How to Buy the Right Family Computer

Family around computer.
How can you find a computer that fits the needs of your entire family?
Matthias Tunger/Getty Images

There was a time when families gathered in the den after dinner to discuss their day or watch TV. These days, Mom checks e-mails while Dad watches his favorite sci-fi movie on Blu-ray and the kids Skype with their friends.

Today, your family computer is the focal point of your home. It's where you do everything from organizing your family finances to catching up with your best friends from college.


Because so much of what you do relies on your computer, when it comes time to buy a new one, you want to find the brand and model that's just right for your family. Yet it can be daunting to sort through all of the different options at your local electronics store. Just trying to decipher the acronyms -- CPUs, GBs, RAMs, GHZs -- can leave you with a technology-induced headache and a lot of unanswered questions. Do you need to splurge on a top-of-the-line model, or is a basic PC enough? How much memory should you get? Is it worth investing in a graphics card?

This article will get you started on your search. It will help you sort through your options to find the computer and peripherals that best fit your family's needs.


Assessing Your Family's Computer Needs

To know what you need in a computer, you've got to know what you plan to do with it. Before you head to the computer store, sit down with your family and discuss how you're going to use your new computer:

  • Do you just need a computer for basic, everyday functions like responding to emails and surfing the Internet? Then you may be fine with a basic model that has limited memory and an average central processing unit (or CPU -- the computer's "brain"). You can also get away with integrated graphics (built into the computer).
  • Will you be downloading and editing a lot of photos, music and videos? In that case, you'll want extra memory to store your expanding media collection. You'll also need a fast CPU (quad-core or six-core), and plenty of memory (RAM), as well as a graphics card.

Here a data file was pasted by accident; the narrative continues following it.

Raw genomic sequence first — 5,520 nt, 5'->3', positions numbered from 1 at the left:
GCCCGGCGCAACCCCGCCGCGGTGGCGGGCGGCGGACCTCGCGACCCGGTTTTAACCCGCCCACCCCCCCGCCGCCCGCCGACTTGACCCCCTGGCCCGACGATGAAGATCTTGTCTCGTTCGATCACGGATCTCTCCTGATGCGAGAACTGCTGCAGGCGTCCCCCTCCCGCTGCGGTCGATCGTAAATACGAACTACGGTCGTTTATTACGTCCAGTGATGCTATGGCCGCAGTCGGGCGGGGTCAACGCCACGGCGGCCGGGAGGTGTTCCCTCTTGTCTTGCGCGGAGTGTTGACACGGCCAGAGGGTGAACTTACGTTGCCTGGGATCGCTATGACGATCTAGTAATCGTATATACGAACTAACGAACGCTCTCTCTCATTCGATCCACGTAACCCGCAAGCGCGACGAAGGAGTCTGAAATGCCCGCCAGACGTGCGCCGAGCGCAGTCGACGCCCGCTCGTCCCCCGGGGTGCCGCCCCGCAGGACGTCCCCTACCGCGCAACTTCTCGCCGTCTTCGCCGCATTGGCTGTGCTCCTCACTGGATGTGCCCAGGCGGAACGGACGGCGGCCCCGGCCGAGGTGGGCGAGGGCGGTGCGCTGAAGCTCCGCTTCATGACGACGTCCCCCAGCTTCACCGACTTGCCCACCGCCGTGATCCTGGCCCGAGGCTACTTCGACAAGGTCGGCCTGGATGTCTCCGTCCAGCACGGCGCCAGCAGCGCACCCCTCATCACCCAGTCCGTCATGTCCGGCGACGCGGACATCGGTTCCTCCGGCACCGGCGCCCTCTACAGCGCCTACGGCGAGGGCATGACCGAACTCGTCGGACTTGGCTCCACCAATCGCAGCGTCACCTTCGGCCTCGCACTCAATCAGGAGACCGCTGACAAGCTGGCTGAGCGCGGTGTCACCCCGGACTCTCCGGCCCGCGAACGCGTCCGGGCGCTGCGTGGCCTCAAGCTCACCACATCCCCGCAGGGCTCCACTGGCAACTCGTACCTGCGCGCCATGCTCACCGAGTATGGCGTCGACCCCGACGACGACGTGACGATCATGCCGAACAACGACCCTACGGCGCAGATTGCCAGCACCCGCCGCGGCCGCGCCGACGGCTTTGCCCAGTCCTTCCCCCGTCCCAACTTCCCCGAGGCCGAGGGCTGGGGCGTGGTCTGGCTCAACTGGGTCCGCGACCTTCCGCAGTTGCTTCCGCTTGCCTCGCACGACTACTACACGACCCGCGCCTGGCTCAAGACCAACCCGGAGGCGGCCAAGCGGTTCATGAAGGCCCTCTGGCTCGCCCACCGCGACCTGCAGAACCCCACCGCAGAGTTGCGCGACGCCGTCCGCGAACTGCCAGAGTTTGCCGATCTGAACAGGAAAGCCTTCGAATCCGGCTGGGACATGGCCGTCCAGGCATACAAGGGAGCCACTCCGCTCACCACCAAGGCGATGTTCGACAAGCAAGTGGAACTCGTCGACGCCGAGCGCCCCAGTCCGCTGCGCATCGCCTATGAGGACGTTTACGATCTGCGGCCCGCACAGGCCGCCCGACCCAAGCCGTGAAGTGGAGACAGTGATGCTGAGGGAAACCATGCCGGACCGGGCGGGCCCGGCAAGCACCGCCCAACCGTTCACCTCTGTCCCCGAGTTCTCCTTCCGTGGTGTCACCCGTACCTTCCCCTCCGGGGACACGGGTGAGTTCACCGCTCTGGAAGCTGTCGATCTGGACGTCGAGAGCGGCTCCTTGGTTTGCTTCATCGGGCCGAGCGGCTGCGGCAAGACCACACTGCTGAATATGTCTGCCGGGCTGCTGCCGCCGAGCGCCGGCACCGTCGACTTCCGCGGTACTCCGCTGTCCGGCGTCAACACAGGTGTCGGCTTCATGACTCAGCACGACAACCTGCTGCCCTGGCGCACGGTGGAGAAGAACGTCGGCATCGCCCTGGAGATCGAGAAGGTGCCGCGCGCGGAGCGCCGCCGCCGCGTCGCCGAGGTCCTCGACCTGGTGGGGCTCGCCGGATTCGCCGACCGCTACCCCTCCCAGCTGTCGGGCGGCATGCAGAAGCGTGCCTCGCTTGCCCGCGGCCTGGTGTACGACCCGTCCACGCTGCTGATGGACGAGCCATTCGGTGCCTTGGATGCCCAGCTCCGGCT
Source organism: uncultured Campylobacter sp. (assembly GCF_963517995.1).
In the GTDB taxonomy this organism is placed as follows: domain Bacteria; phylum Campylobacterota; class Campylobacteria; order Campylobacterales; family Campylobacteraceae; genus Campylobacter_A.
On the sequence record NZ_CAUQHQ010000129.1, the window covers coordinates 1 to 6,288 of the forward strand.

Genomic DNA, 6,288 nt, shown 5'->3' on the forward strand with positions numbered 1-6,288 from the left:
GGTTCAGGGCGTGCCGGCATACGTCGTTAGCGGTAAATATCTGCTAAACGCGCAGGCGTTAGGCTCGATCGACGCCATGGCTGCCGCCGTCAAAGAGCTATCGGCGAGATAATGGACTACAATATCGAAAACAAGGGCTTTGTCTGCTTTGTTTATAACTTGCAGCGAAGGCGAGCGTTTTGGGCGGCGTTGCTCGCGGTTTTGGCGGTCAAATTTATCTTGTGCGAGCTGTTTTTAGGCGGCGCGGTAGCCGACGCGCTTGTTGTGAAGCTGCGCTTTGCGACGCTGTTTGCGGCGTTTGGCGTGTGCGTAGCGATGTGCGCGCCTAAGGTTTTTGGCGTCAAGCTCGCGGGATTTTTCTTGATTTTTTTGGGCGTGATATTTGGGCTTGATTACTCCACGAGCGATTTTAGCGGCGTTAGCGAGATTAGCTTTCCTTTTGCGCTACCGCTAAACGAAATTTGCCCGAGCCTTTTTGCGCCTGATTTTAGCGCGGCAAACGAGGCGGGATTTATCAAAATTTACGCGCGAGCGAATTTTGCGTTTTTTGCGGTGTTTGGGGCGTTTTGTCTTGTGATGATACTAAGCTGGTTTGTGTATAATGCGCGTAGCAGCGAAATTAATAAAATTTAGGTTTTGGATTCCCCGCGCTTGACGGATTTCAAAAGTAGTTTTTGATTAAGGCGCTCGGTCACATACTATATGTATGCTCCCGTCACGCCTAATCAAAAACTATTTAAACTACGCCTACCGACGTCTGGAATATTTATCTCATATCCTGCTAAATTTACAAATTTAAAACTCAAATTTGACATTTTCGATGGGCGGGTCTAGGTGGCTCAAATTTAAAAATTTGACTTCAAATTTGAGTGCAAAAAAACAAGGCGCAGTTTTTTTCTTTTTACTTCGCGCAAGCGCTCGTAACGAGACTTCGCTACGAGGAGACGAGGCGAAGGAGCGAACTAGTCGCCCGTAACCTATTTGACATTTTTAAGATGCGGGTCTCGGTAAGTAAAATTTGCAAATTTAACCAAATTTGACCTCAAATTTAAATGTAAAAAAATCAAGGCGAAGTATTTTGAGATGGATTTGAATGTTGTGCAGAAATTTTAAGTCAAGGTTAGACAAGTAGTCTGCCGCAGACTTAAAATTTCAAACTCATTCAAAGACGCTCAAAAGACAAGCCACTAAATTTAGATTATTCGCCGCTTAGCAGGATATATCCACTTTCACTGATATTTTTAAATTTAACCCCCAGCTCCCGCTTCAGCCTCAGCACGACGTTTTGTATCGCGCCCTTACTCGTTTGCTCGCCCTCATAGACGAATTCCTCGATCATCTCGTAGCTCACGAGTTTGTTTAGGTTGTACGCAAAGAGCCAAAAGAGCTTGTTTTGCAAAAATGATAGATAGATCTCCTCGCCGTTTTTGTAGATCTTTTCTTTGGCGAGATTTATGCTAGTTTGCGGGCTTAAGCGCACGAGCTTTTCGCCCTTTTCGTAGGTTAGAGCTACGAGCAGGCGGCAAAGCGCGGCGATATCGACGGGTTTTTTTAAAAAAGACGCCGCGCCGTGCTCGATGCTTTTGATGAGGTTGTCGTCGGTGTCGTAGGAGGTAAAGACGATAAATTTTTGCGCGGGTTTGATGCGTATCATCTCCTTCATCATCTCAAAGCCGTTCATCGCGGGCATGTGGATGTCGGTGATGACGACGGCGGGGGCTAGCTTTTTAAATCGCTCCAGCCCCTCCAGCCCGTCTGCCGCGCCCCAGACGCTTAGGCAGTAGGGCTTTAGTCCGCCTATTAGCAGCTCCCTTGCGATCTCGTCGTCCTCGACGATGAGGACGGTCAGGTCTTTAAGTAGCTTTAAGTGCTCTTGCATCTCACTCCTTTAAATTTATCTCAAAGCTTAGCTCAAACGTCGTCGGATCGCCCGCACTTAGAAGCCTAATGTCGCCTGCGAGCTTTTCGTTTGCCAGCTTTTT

Next, talk about costs. How much money do you want to spend? You can get a basic compact PC for as little as $300, or spend $2,000 or more for a high-end desktop [source: PC World].


Finally, think about where you'll be using your computer. Do you have the space for a full-sized desktop computer? If you're cramming the computer into the corner of an already packed desk, consider getting something smaller -- like a compact PC or laptop.


Tips for Buying the Right Family Computer

Once you've figured out how your family will be using your computer, then you can focus on your options. If you're on a limited budget, want to surf the Web and check e-mail, but not much else and you definitely don't want to spend a fortune, get a compact PC. They cost about $300 to $600, plus they take up about half the space of a regular desktop. The disadvantage is that they don't offer much processing power, but you should be able to add memory. Or, look into buying a tower computer with a lower-end processor or older hardware. You can spend as little as $500, but still get good speed out of your processor. The disadvantage is that you may have trouble playing back high-resolution graphics and videos, and older PCs are harder to upgrade.

If you have a little cash to spend, but don't need all the bells and whistles, buy a desktop computer with a dual-core CPU and 4 to 8 gigabytes (GB) of memory. You'll spend in the range of $800 to $1,500, but for that you'll get enough power to play games, watch videos and organize your photos [sources: PC World, CNET]. You'll also get decent media playback, plus a Blu-ray drive (in most computers). If you're serious about photography, movies or video games, go for a performance PC with a quad-core or six-core CPU and 8 GB or more of memory. Although it will set you back $1,500 or more, you'll get a processor that can handle the most detailed graphics. Serious gamers can add a large hard drive and a graphics card. For a lower-cost solution, just buy extra RAM and a graphics card. If you're not computer-savvy, get an all-in-one desktop PC, which incorporates the monitor and CPU in one unit. Plug it in and you're pretty much ready to go. A PC with a touchscreen makes computing even easier.


An all-in-one PC can also save space, especially if it comes with a wireless keyboard and mouse to cut down on the cords. Busy professionals should go for a laptop. They've got enough memory to use at home, plus they're portable enough to take with you. You can upgrade the laptop's processing unit if you want to use it to play high-end games, or get one outfitted with a Blu-ray drive so you can watch high-def movies. If you want to save money, however, you could buy a netbook (which can cost up to $400), although it won't have much functionality beyond letting you surf the Web or take notes in class [source: PC World]. Netbooks are better for taking with you than for using at home, which makes them ideal for students or busy professionals.

Lots More Information

Related Articles

  • "Computer Guide." Consumer Reports. (Nov. 8, 2011)
  • Cross, Jason. "Laptop Buying Guide: Shopping for the Right Notebook." PC World. July 20, 2011. (Nov. 8, 2011)
  • Derene, Glenn. "Mac vs. PC: The Ultimate Lab Test for New Desktops & Laptops." Popular Mechanics. December 8, 2009 (Nov. 11, 2011)
  • "Desktop Buying Guide." CNET. March 24, 2010 (Nov.8, 2011)
  • McCracken, Harry. "PC vs. Mac: The Straight Scoop." Technologizer. Feb. 27, 2010 (November 11, 2011)
  • Nate, Ralph. "Desktop PC Buying Guide: Choosing the Right Desktop PC." PC World. March 15, 2010. (Nov. 8, 2011)
  • "Printer Buying Guide." CNET. November 12, 2009 (Nov.r 8, 2011);contentBody.
  • Santo Domingo, Joel. "How to Buy an External Hard Drive." PC Mag. March 10, 2011 (Nov. 11, 2011),2817,2358135,00.asp#fbid=ST9fTyoz2hx.